Saturday, October 3, 2015


"The Passageway" (12'x7'x7'), October, 2015
Paula Jeanine Bennett
art, sound and scent installation 
(steel, water-based paint, fabric, glue-transfer image, glass, metal, plastic-webbed cladding, coffee, bitter orange oil, 15-minute sound assemblage)
(at the Brooklyn Waterfront Artists Coalition, Red Hook, October, 2015)

How strange and splendid the ways of the muse!  It has been a tremendous adventure creating my new work "The Passageway",  and my first time making a large-scale piece.  Although installation art is often a laborious process, I have enjoyed every paint-spattered step.  

I call "The Passageway" psychological architecture.  Drawing on my early college days of being an urban studies major, the idea of the physical effect of built environment has always been one of my areas of interest.  "The Passageway" is an environment I have built to enfold the viewer in a new experience, one of mystery contained in a controlled space.
An important element of "The Passageway" is the 15-minute soundscape that plays continuously.  Found sounds, spoken word and song thread through the loop.  Although the text is a textural element in the soundscape as opposed to a feature, here is a transcript of what is being said:
"The dry, scented wind
the fig trees, the cedar wood and the mint beds
the murmur of the fast-running water
It was more than enough just to be present in the landscape"
                                                                        -Paul Bowles, "Without Stopping" 
And my text:
"The rough stones below rise to test every step
Each turn and doorway not quite like before
quite like before
in the daylight
Pulling the cloth tight against the wind
and then
the wind rises."
There is also a fragment of song in the soundscape, the first part of my composition, "The Wandering Suite".  Here is the text being sung in the loop:
"Wandering so far
from the shelter of the self
from the center
a step against the stones,

Here is a link to the fully recorded work

Another inspiration for the work was my travels in the ancient world:  India, Egypt and especially Morocco.  On a recent trip to Morocco I was astonished by the emotional response that the low passageways of the medina evoked from me, especially in two cities I love, Tetouan and Essaouira.  Here is an image from Tetouan.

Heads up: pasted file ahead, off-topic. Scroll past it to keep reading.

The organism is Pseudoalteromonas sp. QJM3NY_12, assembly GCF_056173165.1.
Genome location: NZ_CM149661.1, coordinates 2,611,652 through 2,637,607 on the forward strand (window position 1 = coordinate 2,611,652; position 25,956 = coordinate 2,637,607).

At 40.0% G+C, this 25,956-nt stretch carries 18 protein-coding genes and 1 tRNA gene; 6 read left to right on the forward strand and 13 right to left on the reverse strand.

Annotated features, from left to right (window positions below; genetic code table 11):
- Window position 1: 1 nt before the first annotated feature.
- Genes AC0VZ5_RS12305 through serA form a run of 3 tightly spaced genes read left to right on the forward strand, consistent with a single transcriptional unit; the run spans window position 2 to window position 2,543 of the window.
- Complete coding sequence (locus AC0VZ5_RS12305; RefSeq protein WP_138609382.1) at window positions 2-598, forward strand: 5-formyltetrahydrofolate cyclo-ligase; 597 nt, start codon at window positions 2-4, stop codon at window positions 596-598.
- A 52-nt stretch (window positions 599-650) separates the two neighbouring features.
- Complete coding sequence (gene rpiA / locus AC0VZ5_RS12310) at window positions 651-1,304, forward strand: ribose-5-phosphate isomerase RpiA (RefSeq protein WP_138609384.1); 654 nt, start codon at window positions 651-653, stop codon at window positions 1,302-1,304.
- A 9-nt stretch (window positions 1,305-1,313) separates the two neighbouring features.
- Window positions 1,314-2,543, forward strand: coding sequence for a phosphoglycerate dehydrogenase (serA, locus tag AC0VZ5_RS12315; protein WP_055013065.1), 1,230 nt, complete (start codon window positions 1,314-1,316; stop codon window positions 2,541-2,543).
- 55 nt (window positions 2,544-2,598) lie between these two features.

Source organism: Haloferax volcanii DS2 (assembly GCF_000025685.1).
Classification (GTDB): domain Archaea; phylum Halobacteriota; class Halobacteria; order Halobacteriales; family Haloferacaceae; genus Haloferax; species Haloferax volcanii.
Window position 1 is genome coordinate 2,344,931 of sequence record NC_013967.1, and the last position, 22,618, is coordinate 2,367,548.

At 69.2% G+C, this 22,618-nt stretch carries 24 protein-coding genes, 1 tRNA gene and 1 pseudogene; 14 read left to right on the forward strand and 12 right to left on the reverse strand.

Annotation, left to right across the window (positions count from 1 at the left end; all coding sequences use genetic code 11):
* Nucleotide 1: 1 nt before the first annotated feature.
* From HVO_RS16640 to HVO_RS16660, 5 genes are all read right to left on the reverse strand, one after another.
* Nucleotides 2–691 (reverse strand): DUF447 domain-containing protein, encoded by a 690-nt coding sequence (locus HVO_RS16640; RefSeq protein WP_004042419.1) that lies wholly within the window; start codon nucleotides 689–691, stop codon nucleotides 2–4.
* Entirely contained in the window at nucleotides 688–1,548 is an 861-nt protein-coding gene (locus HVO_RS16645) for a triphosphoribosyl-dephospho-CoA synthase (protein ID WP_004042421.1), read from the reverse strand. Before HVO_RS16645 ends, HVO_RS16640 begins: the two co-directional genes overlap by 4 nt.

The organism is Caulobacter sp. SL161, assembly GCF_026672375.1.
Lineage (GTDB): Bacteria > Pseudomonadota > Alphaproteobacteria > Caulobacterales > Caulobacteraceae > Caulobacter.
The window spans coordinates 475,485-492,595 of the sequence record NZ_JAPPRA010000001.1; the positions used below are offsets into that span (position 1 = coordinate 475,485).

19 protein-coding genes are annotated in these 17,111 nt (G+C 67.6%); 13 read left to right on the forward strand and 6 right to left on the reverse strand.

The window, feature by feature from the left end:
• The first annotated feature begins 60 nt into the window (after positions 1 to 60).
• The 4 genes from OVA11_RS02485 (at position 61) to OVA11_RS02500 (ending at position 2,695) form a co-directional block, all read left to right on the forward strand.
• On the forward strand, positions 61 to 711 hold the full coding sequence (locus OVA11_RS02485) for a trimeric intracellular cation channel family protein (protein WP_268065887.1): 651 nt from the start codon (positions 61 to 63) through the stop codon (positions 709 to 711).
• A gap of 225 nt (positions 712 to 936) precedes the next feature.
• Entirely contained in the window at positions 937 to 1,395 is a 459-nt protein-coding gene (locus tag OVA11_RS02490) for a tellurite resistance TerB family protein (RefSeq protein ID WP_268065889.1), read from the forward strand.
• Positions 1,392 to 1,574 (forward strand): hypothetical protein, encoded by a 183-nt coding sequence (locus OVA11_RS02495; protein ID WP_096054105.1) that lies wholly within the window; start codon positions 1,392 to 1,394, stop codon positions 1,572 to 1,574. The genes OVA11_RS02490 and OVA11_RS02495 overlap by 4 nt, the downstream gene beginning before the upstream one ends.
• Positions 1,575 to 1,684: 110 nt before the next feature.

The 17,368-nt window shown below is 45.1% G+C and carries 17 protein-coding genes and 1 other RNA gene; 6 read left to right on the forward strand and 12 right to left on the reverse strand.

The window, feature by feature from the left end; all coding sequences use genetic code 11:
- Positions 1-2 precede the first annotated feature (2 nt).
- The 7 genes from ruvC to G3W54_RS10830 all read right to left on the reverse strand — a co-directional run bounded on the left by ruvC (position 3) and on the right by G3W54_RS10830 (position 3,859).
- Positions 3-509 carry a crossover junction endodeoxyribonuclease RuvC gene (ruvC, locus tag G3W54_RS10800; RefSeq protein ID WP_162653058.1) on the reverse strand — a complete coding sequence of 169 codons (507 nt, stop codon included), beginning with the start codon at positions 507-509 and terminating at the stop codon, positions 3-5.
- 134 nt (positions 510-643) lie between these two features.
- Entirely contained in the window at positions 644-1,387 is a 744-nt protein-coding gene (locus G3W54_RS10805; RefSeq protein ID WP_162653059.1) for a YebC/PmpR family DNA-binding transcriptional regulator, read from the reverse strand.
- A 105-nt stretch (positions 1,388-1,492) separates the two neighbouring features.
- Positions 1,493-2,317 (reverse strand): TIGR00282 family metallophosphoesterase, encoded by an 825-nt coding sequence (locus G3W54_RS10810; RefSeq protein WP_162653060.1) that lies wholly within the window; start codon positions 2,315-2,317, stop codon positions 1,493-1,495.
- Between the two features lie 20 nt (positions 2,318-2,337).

This was my point of entry for the structure of "The Passageway".  I had made several stage set pieces for a performance in Morocco on the same trip.

The Doorway
(for "A Village Of One', Sefrou, Morocco)
The two-dimensional desert house
(for "A Village Of One", Sefrou, Morocco)

My mind began to sift and combine.  I built a model of an idea for a longer structure, combining some of the ideas and materials from these two constructions.  Here is an image of the wire, plumbing tube and fabric model that helped me clarify my ideas for "The Passageway":

"The Passageway" model  (7"x5"x8") 
At that point I was investigating the possibilities of chicken wire and garden hose for the structure.  But as stability is of utmost importance in installations, I began to search for an alternative.  My investigations led me to a structure called a hoophouse, used by gardeners to protect crops.  It would give me a skeleton to build upon.  Here is an image of the early stages of construction.
The skeleton constructed in the gallery

After the skeleton was in place, I began to add the frames, the shaped and draped arches.  Here are the early stages.
The back frame, mixed paper

Two more frames, mixed fabric

 Then the cladding that came with the hoophouse was put over the structure.

Work began to transform the structure.  Cutting, painting and more draping ensued.

Surveying the progress

The Passageway with additional draping

I had been working in the marvelous galleries of the Brooklyn Waterfront Artists Coalition.  My workspace was in the center of the room, but The Passageway site was to the side, in an atmospheric corner of this amazing post-Civil War structure.  

Finally The Passageway was completed and moved to its site.  Here are some images that give a bit of the feeling of moving through the installation.

An important aspect of The Passageway is this image of a women in 1905 Tangier wrapped in a garment called a haik.  This idea of an enfolded woman informed much of my development of the installation.

Friends Annette and Michael enjoy the ambience

As a last touch I added the scent of bitter orange.  I want The Passageway to wake the senses and give the viewer a moment of pause.
Bitter orange amphora on the back frame

But mostly, I wanted to make poetry that could be walked through.

The artist in The Passageway